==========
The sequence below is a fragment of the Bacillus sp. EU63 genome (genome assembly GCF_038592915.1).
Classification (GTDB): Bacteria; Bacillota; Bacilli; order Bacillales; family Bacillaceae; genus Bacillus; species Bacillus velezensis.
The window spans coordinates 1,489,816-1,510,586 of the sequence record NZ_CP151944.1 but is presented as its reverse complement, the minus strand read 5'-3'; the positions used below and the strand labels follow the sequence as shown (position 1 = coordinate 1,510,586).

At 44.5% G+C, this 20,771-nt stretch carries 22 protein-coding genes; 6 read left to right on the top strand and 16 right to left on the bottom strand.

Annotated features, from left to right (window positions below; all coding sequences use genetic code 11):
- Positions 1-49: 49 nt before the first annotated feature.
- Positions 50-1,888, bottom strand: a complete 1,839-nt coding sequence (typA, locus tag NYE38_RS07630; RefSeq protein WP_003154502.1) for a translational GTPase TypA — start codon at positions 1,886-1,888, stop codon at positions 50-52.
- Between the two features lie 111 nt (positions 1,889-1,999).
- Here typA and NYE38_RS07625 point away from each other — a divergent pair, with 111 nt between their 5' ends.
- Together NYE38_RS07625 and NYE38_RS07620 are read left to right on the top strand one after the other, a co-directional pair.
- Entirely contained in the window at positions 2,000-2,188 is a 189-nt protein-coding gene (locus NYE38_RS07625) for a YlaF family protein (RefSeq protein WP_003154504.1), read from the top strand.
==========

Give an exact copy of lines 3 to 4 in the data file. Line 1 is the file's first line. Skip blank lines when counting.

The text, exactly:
The window spans coordinates 1,489,816-1,510,586 of the sequence record NZ_CP151944.1 but is presented as its reverse complement, the minus strand read 5'-3'; the positions used below and the strand labels follow the sequence as shown (position 1 = coordinate 1,510,586).

At 44.5% G+C, this 20,771-nt stretch carries 22 protein-coding genes; 6 read left to right on the top strand and 16 right to left on the bottom strand.